Kashrut  

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Train wreck at Montparnasse (October 22, 1895) by Studio Lévy and Sons.
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Train wreck at Montparnasse (October 22, 1895) by Studio Lévy and Sons.

Kashrut (also kashruth or kashrus, Template:Hebrew) is the set of Jewish dietary laws. Food that may be consumed according to halakha (Jewish law) is termed kosher in English, from the Ashkenazi pronunciation of the Hebrew term kashér (Template:Hebrew), meaning "fit" (in this context, fit for consumption). Food that is not in accordance with Jewish law is called treif (Template:Lang-yi or treyf, derived from Hebrew Template:Hebrew trēfáh). Kosher can also refer to anything that is fit for use or correct according to halakha, such as a hanukiyah (candelabra for Hannukah), or a sukkah (a Sukkot booth). The word kosher has become English vernacular, a colloquialism meaning proper, legitimate, genuine, fair, or acceptable.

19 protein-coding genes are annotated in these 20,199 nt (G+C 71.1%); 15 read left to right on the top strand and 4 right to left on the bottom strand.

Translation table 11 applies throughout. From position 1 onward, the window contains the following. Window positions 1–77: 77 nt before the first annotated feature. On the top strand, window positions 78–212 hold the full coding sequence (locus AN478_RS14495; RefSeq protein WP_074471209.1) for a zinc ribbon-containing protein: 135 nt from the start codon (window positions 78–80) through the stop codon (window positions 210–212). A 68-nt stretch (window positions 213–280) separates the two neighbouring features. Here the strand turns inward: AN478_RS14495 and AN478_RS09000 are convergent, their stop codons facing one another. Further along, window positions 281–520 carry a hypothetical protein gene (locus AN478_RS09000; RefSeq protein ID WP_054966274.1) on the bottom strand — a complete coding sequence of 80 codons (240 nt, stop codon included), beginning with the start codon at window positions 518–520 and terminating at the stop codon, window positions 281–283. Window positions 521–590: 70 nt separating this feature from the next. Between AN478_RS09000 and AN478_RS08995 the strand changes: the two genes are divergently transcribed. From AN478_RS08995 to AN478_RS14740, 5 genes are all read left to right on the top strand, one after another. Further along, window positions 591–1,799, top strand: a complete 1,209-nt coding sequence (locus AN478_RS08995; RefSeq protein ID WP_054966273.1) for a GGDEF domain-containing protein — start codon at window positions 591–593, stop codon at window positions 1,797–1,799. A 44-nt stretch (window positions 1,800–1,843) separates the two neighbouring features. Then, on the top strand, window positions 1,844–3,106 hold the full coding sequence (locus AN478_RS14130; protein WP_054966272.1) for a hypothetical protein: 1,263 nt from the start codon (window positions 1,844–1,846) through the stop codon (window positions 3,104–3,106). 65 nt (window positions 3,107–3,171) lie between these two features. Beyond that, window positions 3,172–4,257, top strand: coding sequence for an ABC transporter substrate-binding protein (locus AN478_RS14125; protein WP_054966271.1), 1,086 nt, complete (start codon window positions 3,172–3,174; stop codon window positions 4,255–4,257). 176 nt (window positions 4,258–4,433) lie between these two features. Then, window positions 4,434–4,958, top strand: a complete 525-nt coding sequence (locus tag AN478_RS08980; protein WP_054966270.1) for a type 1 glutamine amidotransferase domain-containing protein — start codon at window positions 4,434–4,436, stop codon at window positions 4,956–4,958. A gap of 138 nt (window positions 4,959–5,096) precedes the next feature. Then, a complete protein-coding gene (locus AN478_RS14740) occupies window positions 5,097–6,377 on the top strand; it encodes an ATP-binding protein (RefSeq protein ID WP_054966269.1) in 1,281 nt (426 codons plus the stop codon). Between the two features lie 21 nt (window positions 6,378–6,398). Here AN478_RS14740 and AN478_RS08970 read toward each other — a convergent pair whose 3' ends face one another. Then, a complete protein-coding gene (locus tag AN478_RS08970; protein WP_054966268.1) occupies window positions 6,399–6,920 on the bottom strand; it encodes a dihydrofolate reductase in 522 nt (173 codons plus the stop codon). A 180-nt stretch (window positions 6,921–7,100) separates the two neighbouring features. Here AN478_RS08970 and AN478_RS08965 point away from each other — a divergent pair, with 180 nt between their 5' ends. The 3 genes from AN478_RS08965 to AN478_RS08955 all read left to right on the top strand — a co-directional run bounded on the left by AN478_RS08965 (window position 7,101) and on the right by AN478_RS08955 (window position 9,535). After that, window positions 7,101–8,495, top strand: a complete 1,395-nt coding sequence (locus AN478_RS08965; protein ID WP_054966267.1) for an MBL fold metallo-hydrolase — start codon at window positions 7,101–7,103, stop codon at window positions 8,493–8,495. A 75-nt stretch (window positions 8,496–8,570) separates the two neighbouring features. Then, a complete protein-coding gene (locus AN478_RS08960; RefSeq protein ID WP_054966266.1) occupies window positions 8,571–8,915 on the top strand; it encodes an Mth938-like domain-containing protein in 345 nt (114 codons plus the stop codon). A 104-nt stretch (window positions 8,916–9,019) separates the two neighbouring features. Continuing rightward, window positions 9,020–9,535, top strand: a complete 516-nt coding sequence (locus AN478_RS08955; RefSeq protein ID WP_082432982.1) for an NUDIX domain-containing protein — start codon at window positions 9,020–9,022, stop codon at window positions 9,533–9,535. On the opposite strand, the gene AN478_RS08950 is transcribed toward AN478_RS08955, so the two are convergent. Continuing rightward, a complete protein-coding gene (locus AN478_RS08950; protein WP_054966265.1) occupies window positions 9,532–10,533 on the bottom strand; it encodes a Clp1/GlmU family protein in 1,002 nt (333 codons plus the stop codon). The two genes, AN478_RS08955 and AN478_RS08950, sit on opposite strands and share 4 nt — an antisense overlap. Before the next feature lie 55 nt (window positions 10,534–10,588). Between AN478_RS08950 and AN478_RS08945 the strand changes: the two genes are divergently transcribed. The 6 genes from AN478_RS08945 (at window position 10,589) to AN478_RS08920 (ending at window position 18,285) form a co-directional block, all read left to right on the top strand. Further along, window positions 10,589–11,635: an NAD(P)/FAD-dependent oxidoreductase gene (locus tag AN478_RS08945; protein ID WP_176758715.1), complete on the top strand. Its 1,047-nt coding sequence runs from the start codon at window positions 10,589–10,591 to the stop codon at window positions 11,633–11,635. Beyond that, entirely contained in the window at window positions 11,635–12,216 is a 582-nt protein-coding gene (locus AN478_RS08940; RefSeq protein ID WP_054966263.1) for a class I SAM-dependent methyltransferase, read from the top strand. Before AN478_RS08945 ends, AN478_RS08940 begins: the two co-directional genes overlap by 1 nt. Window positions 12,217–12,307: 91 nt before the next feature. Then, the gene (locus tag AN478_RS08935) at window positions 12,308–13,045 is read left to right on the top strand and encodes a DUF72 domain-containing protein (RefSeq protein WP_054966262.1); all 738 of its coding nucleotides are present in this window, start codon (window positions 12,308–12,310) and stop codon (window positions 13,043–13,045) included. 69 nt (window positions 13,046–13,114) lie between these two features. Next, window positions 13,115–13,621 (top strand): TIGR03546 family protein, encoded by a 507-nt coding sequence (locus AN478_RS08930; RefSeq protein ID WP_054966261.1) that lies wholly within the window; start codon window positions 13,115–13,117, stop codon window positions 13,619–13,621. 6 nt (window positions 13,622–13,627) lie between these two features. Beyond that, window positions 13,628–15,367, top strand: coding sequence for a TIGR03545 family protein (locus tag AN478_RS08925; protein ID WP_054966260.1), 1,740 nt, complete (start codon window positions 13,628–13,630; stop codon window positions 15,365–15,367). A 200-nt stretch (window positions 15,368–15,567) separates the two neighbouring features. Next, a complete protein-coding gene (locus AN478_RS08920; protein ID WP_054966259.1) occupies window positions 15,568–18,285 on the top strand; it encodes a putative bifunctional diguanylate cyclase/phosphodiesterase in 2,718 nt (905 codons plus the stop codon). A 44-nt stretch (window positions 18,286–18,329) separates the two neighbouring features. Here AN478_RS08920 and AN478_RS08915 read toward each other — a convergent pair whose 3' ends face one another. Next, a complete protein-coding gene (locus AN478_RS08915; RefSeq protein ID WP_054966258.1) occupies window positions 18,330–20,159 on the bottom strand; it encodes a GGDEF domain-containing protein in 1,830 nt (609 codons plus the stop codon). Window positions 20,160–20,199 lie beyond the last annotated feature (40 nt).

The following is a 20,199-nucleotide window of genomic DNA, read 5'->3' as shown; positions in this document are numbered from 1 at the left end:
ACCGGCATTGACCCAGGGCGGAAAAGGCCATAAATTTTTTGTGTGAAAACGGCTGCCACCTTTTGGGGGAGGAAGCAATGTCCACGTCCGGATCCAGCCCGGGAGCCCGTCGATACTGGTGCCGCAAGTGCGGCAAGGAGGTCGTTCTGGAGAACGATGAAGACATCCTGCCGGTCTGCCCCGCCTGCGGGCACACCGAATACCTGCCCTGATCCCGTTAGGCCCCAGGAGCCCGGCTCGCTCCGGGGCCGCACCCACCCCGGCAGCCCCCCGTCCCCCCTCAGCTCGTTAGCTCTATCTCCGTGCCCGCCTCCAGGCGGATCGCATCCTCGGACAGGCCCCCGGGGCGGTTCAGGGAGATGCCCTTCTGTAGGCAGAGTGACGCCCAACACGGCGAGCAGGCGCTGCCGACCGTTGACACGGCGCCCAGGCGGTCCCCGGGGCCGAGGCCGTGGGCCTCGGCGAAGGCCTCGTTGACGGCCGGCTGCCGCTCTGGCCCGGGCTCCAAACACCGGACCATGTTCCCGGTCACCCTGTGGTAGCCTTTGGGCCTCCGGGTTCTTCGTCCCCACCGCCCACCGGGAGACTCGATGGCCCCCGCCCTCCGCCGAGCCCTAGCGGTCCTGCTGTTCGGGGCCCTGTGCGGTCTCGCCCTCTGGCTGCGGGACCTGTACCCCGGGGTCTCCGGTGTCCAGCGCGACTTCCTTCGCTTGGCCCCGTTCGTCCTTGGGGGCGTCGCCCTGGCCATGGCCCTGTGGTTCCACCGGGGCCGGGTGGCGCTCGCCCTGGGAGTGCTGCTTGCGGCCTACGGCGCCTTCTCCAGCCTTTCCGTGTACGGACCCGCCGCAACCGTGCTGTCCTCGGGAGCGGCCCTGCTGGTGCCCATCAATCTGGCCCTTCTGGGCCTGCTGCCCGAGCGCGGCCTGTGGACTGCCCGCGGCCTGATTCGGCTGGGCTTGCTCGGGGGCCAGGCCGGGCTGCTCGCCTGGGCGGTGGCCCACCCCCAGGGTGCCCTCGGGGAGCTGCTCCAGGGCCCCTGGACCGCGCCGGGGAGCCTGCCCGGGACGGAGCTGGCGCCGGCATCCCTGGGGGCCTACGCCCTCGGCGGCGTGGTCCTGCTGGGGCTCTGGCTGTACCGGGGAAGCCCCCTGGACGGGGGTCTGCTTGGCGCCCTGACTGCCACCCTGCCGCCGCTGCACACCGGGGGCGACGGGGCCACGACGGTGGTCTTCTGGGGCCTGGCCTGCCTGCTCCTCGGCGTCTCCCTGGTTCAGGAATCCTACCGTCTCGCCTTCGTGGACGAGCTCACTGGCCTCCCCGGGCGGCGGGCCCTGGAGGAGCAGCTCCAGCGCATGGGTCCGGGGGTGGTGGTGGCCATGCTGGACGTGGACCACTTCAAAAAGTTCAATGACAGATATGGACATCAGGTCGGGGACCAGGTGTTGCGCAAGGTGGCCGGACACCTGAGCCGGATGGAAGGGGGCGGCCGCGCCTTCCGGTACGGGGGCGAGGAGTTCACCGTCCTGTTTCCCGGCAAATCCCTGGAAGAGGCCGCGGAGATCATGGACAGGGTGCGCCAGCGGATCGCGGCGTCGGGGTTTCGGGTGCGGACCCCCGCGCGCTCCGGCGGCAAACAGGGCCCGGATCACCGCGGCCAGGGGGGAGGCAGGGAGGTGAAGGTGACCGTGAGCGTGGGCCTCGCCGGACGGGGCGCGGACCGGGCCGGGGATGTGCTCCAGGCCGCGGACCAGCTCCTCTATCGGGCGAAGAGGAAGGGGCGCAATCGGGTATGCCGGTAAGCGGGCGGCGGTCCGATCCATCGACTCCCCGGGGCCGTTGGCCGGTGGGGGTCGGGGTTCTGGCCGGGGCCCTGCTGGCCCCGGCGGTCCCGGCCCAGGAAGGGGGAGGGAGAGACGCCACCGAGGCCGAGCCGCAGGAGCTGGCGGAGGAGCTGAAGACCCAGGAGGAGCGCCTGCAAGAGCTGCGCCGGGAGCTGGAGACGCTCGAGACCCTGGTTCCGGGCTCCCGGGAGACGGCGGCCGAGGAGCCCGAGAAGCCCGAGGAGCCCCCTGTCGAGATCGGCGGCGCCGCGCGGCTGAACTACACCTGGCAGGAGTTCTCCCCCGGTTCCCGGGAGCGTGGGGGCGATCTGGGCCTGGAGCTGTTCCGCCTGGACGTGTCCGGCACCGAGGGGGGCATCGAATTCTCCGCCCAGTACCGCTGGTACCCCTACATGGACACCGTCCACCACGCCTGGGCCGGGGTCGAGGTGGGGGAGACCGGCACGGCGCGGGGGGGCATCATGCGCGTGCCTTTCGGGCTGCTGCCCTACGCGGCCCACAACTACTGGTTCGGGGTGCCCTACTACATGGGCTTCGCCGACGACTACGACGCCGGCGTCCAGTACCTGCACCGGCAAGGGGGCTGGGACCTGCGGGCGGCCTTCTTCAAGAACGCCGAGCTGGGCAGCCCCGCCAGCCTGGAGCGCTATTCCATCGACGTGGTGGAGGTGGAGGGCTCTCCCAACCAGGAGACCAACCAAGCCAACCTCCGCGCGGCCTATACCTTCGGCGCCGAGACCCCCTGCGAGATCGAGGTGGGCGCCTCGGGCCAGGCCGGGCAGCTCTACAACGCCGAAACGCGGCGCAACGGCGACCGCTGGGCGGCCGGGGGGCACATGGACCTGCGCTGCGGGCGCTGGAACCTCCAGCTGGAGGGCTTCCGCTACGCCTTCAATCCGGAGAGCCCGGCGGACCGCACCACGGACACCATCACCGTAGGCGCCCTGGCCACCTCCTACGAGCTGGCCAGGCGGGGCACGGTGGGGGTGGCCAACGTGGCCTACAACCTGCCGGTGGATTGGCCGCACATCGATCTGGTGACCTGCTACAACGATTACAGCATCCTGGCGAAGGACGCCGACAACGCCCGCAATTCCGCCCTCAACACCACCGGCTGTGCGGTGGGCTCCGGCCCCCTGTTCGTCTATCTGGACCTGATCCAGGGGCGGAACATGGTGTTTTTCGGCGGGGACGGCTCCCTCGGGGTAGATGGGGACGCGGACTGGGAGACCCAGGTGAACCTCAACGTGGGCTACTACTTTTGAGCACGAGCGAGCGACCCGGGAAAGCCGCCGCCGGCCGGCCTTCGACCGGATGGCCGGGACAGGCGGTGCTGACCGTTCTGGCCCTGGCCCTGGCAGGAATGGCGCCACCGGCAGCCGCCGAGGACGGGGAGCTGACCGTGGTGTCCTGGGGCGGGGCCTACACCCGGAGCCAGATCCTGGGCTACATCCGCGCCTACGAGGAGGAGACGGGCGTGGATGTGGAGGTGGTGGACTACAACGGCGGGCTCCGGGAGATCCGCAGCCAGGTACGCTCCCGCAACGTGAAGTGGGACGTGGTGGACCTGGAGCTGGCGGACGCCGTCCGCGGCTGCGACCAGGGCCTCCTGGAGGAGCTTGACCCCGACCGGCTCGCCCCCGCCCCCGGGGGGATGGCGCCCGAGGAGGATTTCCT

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Unless indicated otherwise, the text in this article is either based on Wikipedia article "Kashrut" or another language Wikipedia page thereof used under the terms of the GNU Free Documentation License; or on original research by Jahsonic and friends. See Art and Popular Culture's copyright notice.

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